Journal Article

<i>MGMT</i> germline polymorphism is associated with somatic <i>MGMT</i> promoter methylation and gene silencing in colorectal cancer

Shuji Ogino, Aditi Hazra, Gregory J. Tranah, Gregory J. Kirkner, Takako Kawasaki, Katsuhiko Nosho, Mutsuko Ohnishi, Yuko Suemoto, Jeffrey A. Meyerhardt, David J. Hunter and Charles S. Fuchs

in Carcinogenesis

Volume 28, issue 9, pages 1985-1990
Published in print September 2007 | ISSN: 0143-3334
Published online July 2007 | e-ISSN: 1460-2180 | DOI:
MGMT germline polymorphism is associated with somatic MGMT promoter methylation and gene silencing in colorectal cancer

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O-6-methylguanine-DNA methyltransferase (MGMT) repairs inappropriately methylated guanine residues in DNA. MGMT promoter methylation and gene silencing are common events in colorectal cancer, and may or may not co-exist with the CpG island methylator phenotype (CIMP). To date, no study has examined the relationship between MGMT promoter methylation and common MGMT single nucleotide polymorphisms (SNPs), which have been associated with colorectal cancer risk. Utilizing real-time polymerase chain reaction (MethyLight technology), we quantified DNA methylation in MGMT and eight other markers (a CIMP diagnostic panel including CACNA1G, CDKN2A, CRABP1, IGF2, MLH1, NEUROG1, RUNX3 and SOCS1 in 182 colorectal cancers collected from two prospective cohorts, the Nurses’ Health Study and the Health Professionals Follow-up Study. We genotyped four MGMT germline SNPs in normal DNA and assessed microsatellite instability (MSI), 18q loss of heterozygosity and KRAS and BRAF status in tumors. The presence of a common MGMT promoter SNP (NM_002412.2:c.-56C>T) (rs16906252) was strongly associated with MGMT methylation (multivariate odds ratio 18.0; 95% confidence interval, 6.2–52.1, P < 0.0001). The presence of the c.-56C>T SNP was also associated with loss of MGMT expression in tumors (assessed by immunohistochemistry) (P = 0.009). This promoter SNP was not correlated with KRAS, BRAF, CIMP or MSI status. None of the other three non-promoter SNPs was significantly associated with any molecular changes tested. In conclusion, we have found a strong association between the germline polymorphism (c.-56C>T) of the MGMT promoter and promoter methylation/silencing of MGMT in colorectal cancer. Our data provide compelling evidence for common susceptibility for MGMT promoter CpG island methylation.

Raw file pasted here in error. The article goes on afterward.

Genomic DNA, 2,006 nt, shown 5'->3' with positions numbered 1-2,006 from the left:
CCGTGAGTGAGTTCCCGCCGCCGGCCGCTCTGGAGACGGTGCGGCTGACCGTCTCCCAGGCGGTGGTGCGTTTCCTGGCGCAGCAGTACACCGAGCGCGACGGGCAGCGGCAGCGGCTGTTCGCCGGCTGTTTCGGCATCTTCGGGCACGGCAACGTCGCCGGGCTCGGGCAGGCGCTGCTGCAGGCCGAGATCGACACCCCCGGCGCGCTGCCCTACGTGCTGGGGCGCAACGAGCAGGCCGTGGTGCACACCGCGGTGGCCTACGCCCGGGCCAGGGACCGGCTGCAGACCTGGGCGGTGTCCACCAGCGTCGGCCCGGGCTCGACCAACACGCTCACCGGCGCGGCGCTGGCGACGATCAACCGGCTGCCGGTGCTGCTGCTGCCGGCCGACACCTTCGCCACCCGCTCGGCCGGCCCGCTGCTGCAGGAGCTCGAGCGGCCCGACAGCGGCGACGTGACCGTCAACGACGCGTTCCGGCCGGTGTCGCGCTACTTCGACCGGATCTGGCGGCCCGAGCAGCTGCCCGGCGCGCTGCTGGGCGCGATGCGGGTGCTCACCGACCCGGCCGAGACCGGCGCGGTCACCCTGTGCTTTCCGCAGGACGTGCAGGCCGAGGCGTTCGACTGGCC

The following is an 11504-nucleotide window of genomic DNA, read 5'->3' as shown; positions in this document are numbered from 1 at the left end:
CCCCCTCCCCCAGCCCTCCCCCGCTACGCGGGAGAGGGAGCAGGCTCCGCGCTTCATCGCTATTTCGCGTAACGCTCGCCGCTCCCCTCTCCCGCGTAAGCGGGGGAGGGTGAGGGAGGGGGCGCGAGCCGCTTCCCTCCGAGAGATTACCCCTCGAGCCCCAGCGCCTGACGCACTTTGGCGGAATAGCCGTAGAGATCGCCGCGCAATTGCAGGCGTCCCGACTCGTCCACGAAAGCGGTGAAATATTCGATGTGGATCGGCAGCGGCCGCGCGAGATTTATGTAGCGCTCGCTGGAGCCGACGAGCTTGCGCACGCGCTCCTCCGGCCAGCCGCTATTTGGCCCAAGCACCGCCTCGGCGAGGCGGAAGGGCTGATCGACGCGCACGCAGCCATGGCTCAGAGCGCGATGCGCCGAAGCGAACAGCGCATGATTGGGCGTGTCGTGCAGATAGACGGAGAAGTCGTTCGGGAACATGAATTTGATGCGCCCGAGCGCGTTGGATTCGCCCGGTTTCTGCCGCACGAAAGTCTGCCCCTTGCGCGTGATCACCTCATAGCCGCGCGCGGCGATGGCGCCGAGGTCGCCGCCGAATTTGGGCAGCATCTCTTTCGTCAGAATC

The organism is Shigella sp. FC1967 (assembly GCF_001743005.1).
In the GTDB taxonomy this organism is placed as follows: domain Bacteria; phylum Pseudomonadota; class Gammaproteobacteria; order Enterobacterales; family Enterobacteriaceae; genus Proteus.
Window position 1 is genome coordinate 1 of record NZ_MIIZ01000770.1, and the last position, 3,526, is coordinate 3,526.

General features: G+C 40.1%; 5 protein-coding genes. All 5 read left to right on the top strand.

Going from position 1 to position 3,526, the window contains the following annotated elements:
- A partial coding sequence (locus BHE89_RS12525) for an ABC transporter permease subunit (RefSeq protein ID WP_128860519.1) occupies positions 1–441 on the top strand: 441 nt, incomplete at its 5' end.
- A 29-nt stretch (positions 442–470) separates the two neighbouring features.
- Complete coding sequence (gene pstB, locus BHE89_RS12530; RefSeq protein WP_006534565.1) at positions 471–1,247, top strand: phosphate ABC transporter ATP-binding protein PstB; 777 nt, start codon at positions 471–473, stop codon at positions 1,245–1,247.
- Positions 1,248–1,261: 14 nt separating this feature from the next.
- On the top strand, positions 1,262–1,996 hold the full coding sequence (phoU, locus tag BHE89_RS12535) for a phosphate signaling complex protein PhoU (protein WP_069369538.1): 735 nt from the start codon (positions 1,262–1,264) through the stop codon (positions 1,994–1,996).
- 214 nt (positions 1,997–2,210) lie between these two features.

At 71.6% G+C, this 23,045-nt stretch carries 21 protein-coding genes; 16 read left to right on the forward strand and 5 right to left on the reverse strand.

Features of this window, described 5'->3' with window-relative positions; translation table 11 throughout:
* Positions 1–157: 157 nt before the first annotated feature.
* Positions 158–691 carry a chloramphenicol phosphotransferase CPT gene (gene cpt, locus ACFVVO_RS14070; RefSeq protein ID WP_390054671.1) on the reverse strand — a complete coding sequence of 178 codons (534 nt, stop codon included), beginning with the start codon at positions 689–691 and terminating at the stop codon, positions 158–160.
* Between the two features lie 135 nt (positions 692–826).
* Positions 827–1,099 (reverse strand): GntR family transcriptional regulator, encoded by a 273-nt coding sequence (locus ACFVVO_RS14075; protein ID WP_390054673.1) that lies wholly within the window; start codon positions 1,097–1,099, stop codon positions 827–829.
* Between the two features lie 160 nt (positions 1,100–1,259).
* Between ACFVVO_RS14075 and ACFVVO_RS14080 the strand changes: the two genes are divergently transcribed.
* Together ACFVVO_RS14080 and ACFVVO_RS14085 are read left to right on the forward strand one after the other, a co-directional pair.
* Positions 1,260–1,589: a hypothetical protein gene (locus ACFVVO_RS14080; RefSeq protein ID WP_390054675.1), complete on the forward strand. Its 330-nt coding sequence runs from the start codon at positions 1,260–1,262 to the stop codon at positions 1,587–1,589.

Journal Article.  4411 words.  Illustrated.

Subjects: Clinical Cytogenetics and Molecular Genetics

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